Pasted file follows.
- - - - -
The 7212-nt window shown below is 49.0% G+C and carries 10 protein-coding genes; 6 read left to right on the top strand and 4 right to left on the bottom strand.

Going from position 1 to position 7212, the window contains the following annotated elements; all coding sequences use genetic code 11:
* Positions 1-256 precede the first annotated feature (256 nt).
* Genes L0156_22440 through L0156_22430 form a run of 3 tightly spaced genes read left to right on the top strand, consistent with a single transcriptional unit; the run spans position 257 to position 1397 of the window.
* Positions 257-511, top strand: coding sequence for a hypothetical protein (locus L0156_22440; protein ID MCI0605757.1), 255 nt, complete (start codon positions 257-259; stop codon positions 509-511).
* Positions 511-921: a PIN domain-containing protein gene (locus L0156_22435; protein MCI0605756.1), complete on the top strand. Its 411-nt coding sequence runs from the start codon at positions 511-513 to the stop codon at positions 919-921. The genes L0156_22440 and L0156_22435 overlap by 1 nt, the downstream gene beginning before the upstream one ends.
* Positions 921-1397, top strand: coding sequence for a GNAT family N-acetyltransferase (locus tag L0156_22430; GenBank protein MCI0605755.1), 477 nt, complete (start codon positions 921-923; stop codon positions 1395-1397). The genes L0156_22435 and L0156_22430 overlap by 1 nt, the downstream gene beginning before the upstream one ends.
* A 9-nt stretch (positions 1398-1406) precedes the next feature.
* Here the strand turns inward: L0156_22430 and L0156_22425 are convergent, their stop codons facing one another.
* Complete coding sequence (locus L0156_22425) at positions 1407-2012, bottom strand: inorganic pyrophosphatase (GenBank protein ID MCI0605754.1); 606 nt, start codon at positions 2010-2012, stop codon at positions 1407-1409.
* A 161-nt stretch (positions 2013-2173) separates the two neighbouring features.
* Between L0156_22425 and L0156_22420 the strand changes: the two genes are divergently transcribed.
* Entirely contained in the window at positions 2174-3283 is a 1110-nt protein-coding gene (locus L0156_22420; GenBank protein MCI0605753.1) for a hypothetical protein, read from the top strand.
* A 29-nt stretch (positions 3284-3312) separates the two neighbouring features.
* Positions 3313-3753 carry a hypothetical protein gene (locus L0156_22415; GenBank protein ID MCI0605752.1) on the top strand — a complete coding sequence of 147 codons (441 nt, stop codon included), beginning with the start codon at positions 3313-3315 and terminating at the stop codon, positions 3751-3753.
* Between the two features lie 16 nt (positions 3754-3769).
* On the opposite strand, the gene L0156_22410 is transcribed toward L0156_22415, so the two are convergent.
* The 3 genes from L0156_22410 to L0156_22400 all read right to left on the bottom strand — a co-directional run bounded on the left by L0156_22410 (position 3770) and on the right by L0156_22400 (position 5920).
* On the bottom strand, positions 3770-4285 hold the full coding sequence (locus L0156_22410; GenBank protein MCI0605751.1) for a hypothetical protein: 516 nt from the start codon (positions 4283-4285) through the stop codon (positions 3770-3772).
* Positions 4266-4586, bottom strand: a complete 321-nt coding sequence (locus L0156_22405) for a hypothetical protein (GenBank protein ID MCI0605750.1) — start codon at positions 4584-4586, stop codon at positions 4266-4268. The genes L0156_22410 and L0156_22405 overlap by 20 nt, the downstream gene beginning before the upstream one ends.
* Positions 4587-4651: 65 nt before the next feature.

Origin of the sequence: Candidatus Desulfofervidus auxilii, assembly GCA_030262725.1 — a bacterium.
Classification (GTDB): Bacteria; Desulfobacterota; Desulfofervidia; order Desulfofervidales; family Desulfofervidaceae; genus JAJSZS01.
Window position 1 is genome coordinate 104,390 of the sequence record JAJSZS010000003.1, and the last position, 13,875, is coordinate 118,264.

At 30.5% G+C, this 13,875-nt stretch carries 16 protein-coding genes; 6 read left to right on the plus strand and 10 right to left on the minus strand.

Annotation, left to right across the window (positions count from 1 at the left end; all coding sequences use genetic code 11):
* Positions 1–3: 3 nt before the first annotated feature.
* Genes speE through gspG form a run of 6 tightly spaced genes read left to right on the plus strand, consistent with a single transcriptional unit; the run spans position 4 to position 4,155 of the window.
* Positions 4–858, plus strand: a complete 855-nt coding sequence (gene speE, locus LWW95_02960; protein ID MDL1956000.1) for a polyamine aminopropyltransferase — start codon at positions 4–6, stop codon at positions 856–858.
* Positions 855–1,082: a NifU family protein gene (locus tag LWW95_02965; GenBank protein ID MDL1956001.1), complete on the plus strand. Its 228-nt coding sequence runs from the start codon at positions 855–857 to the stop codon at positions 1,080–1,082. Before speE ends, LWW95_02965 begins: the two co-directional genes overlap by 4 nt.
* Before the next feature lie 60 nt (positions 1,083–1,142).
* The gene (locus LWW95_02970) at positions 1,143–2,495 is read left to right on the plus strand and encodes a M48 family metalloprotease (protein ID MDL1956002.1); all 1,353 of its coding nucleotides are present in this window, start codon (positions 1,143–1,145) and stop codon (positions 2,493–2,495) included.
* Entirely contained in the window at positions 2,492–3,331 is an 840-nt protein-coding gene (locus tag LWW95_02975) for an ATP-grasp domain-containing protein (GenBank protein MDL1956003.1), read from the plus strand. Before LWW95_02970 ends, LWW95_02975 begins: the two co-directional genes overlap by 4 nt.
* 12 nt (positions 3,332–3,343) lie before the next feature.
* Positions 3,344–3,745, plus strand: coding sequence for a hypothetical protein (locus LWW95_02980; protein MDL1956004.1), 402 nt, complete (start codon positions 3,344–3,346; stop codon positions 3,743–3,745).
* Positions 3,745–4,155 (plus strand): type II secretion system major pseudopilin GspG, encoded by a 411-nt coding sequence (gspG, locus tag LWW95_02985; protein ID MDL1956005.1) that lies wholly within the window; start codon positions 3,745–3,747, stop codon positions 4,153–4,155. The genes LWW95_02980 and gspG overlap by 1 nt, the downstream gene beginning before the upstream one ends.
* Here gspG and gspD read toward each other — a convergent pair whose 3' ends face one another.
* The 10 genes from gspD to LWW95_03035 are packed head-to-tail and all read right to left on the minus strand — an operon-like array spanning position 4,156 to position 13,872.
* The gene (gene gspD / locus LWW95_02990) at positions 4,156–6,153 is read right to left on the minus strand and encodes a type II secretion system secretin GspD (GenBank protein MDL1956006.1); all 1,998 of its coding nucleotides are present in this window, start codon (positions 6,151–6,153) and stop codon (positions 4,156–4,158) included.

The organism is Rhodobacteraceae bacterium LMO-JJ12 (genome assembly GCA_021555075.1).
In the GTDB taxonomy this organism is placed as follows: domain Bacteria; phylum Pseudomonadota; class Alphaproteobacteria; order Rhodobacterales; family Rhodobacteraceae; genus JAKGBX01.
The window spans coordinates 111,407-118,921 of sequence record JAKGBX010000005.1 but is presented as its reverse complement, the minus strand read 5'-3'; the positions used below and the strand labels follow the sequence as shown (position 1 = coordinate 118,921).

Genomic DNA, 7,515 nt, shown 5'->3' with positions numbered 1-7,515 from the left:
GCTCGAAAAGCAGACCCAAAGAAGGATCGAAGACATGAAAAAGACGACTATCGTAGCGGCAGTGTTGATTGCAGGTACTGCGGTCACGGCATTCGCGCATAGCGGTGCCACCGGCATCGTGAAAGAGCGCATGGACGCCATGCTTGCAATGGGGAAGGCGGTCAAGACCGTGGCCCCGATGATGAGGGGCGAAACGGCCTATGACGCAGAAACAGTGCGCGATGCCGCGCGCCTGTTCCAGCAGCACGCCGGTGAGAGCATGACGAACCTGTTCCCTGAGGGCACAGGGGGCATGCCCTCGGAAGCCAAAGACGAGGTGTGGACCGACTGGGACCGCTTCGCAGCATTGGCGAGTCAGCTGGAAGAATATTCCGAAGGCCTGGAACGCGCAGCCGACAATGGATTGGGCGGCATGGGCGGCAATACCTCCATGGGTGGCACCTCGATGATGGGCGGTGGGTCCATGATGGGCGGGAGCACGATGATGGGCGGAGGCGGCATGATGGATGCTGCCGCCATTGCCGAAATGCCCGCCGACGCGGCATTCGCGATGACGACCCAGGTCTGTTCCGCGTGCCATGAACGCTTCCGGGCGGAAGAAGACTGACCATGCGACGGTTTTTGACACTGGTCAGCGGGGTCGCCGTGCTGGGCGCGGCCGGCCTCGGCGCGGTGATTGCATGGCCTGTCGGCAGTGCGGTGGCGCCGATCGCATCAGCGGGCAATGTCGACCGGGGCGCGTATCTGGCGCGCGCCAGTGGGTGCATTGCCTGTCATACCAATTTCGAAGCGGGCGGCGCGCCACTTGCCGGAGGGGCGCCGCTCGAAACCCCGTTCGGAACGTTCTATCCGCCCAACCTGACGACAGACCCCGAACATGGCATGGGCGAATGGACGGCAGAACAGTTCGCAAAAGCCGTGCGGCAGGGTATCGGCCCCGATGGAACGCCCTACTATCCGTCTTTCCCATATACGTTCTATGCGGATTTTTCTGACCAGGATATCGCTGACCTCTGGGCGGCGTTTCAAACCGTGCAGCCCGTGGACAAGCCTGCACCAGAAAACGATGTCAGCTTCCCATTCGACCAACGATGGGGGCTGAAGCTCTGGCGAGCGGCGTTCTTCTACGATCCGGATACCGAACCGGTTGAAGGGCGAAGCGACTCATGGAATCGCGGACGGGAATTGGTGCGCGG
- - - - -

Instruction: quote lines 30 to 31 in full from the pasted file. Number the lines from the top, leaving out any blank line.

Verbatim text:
* Positions 855–1,082: a NifU family protein gene (locus tag LWW95_02965; GenBank protein ID MDL1956001.1), complete on the plus strand. Its 228-nt coding sequence runs from the start codon at positions 855–857 to the stop codon at positions 1,080–1,082. Before speE ends, LWW95_02965 begins: the two co-directional genes overlap by 4 nt.
* Before the next feature lie 60 nt (positions 1,083–1,142).